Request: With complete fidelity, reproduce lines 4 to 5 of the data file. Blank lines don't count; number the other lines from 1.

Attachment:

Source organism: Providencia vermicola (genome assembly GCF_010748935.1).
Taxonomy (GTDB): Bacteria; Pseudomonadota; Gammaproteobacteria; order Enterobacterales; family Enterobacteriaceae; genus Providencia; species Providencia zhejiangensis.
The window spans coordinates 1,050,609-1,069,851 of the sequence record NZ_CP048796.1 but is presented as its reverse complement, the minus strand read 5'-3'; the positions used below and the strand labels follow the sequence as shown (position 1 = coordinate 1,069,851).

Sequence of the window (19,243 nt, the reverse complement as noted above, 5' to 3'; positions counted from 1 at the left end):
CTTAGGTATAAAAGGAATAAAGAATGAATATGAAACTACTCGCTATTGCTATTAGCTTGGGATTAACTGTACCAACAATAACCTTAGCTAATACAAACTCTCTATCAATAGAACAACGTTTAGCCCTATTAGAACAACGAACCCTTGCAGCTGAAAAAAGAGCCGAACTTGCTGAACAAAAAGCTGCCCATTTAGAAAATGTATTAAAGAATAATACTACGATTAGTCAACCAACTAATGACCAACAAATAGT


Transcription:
Sequence of the window (19,243 nt, the reverse complement as noted above, 5' to 3'; positions counted from 1 at the left end):
CTTAGGTATAAAAGGAATAAAGAATGAATATGAAACTACTCGCTATTGCTATTAGCTTGGGATTAACTGTACCAACAATAACCTTAGCTAATACAAACTCTCTATCAATAGAACAACGTTTAGCCCTATTAGAACAACGAACCCTTGCAGCTGAAAAAAGAGCCGAACTTGCTGAACAAAAAGCTGCCCATTTAGAAAATGTATTAAAGAATAATACTACGATTAGTCAACCAACTAATGACCAACAAATAGT